Religion Book Reviews (page 3)

THE LOST BOOK OF MOSES by Chanan Tigay
BIOGRAPHY & MEMOIR
Released: March 22, 2016

"A work of broad appeal, for the history buff and mystery lover alike."
The search for the world's oldest biblical manuscript. Read full book review >
The Jesus Fractal by Elizabeth Frykberg
RELIGION
Released: March 22, 2016

"A refreshing, thought-provoking explication of the tricky Christian concept of the triune God."
Debut author Frykberg offers a new way of looking at the many aspects of Jesus. Read full book review >

Diary of a Broken Mind by Sean Michael Montgomery
BIOGRAPHY & MEMOIR
Released: March 21, 2016

"A tragic, yet unconvincing, account of the author's visionary gifts."
Montgomery (The Prophecies of the Apocalyptic Son, 2009) shares his autobiography and divine revelations in this spiritual work.Read full book review >
RELIGION
Released: March 18, 2016

"An exceptional addition to the science/faith genre."
A debut book offers a faithful exploration of the creation story in light of the scientific age. Read full book review >
CURRENT AFFAIRS
Released: March 15, 2016

"Witty and engaging, this book simultaneously celebrates and challenges spiritual traditions."
In this evenhanded book, Wexler (Boston Univ. School of Law; Tuttle in the Balance, 2015, etc.) chronicles his travels around the world in search of spiritual practices that threaten environmental stewardship.Read full book review >

THE CITIES THAT BUILT THE BIBLE by Robert R. Cargill
RELIGION
Released: March 15, 2016

"A solid concept led astray by the perceived need to entertain the masses, à la the History Channel."
A lighthearted exploration of the history of the Bible, as seen through cities key to its development. Read full book review >
You Can't Un-Ring the Bell by Shirley J. Gilbert
ESSAYS & ANTHOLOGIES
Released: March 14, 2016

"A well-intentioned but meandering meditation on pain and healing."
A seasoned psychologist offers wisdom and experience about facing life's hardships in this compact self-help volume. Read full book review >
Thar She Blows by James Ragsdale
BIOGRAPHY & MEMOIR
Released: March 8, 2016

"A confounding account of the author's life in horse racing."
In this hybrid work of spiritualism, memoir, and nonfiction, debut author Ragsdale takes the reader through his history with the sport of horse racing, from his younger years sneaking away from jobs for a few hours at the track to his later ownership of multiple thoroughbreds. Read full book review >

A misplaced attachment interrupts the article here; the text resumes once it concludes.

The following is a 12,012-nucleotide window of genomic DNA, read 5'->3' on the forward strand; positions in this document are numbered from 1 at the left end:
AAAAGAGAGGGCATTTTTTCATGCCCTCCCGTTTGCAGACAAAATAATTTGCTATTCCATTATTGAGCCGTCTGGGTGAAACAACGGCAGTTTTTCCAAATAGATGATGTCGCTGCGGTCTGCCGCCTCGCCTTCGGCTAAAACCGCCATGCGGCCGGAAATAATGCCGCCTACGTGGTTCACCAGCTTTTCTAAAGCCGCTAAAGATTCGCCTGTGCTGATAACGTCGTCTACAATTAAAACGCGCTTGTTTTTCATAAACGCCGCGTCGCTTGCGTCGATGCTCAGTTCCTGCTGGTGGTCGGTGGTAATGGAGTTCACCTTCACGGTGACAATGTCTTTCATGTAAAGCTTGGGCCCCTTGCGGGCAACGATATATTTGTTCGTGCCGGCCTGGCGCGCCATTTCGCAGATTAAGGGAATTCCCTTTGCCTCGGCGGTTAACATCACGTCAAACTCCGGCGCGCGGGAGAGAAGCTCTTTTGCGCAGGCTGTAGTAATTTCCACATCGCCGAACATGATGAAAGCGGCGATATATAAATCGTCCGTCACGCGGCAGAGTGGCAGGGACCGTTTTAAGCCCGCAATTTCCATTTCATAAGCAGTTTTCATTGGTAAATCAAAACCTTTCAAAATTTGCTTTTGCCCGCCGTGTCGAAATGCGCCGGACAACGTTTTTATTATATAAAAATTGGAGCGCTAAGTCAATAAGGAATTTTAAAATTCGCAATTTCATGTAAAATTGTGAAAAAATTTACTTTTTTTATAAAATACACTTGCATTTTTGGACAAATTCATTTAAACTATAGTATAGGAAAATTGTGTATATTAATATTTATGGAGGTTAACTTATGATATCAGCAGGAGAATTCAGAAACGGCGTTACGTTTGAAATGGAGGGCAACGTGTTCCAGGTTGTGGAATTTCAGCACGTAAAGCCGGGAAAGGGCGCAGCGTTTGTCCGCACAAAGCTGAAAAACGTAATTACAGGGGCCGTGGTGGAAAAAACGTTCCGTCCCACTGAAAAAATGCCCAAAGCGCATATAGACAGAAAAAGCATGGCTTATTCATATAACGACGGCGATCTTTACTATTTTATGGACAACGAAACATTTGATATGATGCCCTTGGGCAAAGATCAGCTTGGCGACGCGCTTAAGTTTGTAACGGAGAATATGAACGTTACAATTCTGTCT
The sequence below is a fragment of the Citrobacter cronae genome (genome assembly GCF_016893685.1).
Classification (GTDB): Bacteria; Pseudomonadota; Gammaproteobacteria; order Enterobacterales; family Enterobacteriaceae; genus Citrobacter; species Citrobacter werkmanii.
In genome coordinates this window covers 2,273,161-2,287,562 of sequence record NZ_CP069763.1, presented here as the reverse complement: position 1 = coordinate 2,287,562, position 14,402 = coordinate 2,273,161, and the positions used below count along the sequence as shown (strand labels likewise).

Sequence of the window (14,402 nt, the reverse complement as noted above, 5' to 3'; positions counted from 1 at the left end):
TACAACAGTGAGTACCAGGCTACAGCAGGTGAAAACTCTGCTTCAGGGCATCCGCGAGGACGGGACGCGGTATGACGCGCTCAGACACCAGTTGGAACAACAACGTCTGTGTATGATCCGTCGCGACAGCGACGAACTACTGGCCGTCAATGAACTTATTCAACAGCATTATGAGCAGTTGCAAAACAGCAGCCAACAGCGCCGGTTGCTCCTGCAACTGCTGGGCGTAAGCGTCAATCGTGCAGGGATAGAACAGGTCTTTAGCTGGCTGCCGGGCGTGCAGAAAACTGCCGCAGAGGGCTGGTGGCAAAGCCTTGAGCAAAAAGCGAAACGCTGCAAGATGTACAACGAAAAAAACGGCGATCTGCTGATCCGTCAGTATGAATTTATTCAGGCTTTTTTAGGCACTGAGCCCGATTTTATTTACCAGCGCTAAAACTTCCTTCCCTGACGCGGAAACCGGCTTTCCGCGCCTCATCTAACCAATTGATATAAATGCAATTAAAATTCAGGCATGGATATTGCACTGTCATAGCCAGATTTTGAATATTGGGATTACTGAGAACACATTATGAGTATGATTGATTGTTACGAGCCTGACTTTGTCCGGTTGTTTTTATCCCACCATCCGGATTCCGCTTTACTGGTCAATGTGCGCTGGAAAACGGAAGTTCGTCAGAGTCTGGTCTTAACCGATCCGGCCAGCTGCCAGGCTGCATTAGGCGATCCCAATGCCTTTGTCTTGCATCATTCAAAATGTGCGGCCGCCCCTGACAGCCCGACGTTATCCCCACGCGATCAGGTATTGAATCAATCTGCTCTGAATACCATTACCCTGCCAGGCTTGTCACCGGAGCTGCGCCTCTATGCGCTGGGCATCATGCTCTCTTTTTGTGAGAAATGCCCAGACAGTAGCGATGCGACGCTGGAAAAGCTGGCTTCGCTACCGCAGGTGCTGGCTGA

BIOGRAPHY & MEMOIR
Released: March 1, 2016

"The traumatic and illuminating events suffered by a teenage girl who dared to say she was gay in a religious community that doesn't readily accept homosexuality."
A memoir of a lesbian Mormon who stood up for her rights. Read full book review >
CURRENT AFFAIRS
Released: March 1, 2016

"Timely, authoritative, and immensely depressing."
A visiting fellow at the Brookings Institution's Doha Center examines the emergence, growth, and evolution of the Syrian jihad from 2011 to 2015. Read full book review >
WAY OF LOVE by Norman Wirzba
RELIGION
Released: March 1, 2016

"A thoughtful exposition on love and its reverberations throughout creation."
Taking "God is love" seriously. Read full book review >
RELIGION
Released: March 1, 2016

"An intriguing new angle on the well-worn field of 'historical Jesus' studies."
Understanding the role of memory in the formation of the Christian Gospels. Read full book review >
Kirkus Interview
Emma Straub
author of MODERN LOVERS
May 30, 2016

In Emma Straub’s new novel Modern Lovers, friends and former college bandmates Elizabeth and Andrew and Zoe have watched one another marry, buy real estate, and start businesses and families, all while trying to hold on to the identities of their youth. But nothing ages them like having to suddenly pass the torch (of sexuality, independence, and the ineffable alchemy of cool) to their own offspring. Back in the band’s heyday, Elizabeth put on a snarl over her Midwestern smile, Andrew let his unwashed hair grow past his chin, and Zoe was the lesbian all the straight women wanted to sleep with. Now nearing fifty, they all live within shouting distance in the same neighborhood deep in gentrified Brooklyn, and the trappings of the adult world seem to have arrived with ease. But the summer that their children reach maturity (and start sleeping together), the fabric of the adult lives suddenly begins to unravel, and the secrets and revelations that are finally let loose—about themselves, and about the famous fourth band member who soared and fell without them—can never be reclaimed. “Straub’s characters are a quirky and interesting bunch, well aware of their own good fortune, and it’s a pleasure spending time with them in leafy Ditmas Park,” our reviewer writes in a starred review. View video >